As a modern and rapidly evolving industry, ridesharing has seen astronomical growth in the recent past. Owing to its unprecedented development and unique business model, insurance providers and governmental authorities have been forced to adapt swiftly to its realities.
Those who drive for companies like Lyft, Uber or other similar enterprises may assume that they’re comprehensively protected in the event of an accident occurring during a rideshare session. They would believe so because they’re shielded by both their personal car insurance and the insurance policy of the rideshare company. However, the reality is somewhat more complex.
To ensure robust protection as a rideshare driver, it’s critical to understand when your coverage is applicable, where the coverage gaps exist, and how best to bridge them. Rideshare insurance, now offered in various forms by many conventional auto insurance providers, is a product designed to help drivers maintain coverage throughout all phases of their rideshare work.
Most individuals possess private auto insurance for their personal vehicles, which typically covers all personal uses of the car. However, when the vehicle is occasionally used for commercial purposes, such as rideshare services, conventional insurance often falls short of covering the driver or their property during such use.
Previously, the only viable solution for drivers might have been to purchase a comprehensive commercial auto insurance policy to cover their ridesharing activities. This, however, can be a costly proposition, particularly for someone relying on rideshare services like Uber or Lyft for their livelihood. The insurance industry’s response to this dilemma is rideshare insurance or ride-hailing insurance.
Ride-hailing insurance is a policy that drivers can acquire to protect those aspects of their work not covered by either their personal policy or their employer’s insurance. Drivers generally have the choice to purchase such a policy either separately or as an add-on (known as a rideshare endorsement) to their existing personal auto policy.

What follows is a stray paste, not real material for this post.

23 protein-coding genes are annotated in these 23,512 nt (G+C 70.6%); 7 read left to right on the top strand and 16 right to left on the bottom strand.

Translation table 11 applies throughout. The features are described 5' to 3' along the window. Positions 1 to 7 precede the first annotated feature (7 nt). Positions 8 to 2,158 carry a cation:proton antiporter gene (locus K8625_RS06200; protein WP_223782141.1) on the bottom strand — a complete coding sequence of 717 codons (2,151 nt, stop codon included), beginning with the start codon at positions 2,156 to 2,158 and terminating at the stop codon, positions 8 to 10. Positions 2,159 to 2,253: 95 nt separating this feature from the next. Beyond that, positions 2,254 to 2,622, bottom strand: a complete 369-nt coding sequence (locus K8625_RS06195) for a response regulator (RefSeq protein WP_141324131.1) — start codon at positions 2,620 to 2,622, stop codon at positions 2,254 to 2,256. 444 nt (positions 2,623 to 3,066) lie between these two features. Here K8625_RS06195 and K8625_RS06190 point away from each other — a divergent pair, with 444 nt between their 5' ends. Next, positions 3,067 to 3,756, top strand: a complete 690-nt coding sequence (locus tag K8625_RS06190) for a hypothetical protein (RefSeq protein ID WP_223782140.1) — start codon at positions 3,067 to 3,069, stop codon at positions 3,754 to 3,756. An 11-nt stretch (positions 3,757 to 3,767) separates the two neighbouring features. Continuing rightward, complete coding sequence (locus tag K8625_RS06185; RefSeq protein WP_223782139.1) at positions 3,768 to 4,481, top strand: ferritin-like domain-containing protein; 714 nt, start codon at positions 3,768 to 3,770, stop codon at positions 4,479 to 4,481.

Rideshare services and insurance companies have segmented coverage periods into distinct categories. Each category represents a different phase of rideshare driving and is accompanied by differing insurance coverage options.
Period 0: Often referred to as the “Offline” period, this is when you’re not utilizing a ridesharing app and therefore not conducting commercial activity. During this period, your vehicle usage remains personal, and your private auto insurance remains operative.
Period 1: This period starts when you activate your ridesharing app, such as Uber or Lyft, and wait for a customer ride request. Typically, your personal auto insurance ceases to be operative at this point. Instead, you’re likely covered solely by the insurance provided by Uber or Lyft. This coverage is limited to liability, covering damages to other vehicles and passengers. Your personal policy, which includes comprehensive and collision coverage, no longer protects you or your car. However, during this period, you might be able to use a rideshare endorsement to extend your personal coverage.
Period 2: This phase begins when you have accepted a ride request via the app and are on your way to pick up your passenger. At this stage, you are exclusively covered by the ride-hailing company’s insurance, and neither your personal auto policy nor the rideshare add-on is in effect.
Period 3: The final phase, Period 3, commences when you have accepted a passenger and are en route to their destination. The insurance situation remains unchanged from Period 2.
Once your passenger has disembarked, if you leave your app active, you revert to Period 1. If you shut down the app, you move back to Period 0, and your personal auto policy comes into effect once again.
During Periods 2 and 3, both Uber and Lyft offer Contingent Collision and Comprehensive coverage. This means that the provision of collision and comprehensive insurance depends on whether you already maintain this type of coverage under your personal policy. If you do not maintain this level of coverage apart from ridesharing, neither Uber nor Lyft will extend it to you. The minimum coverage each company provides is 50/100/25, which stands for:
If state-mandated limits surpass the minimums set by Uber or Lyft, these companies will enhance their coverage amounts to match. However, they won’t reduce their limits if state requirements are below the Uber or Lyft thresholds. Moreover, during Periods 2 and 3, Uber and Lyft provide $1 million in liability coverage and an additional $1 million in UIM/UM coverage.
Ride-hailing insurance and rideshare endorsements are designed to guarantee constant coverage, regardless of transitioning between personal and commercial uses of your vehicle. Without this insurance, you could potentially be liable for hefty out-of-pocket expenses for injuries or vehicle damage if you’re involved in an accident during Period 1, when your coverage is minimal.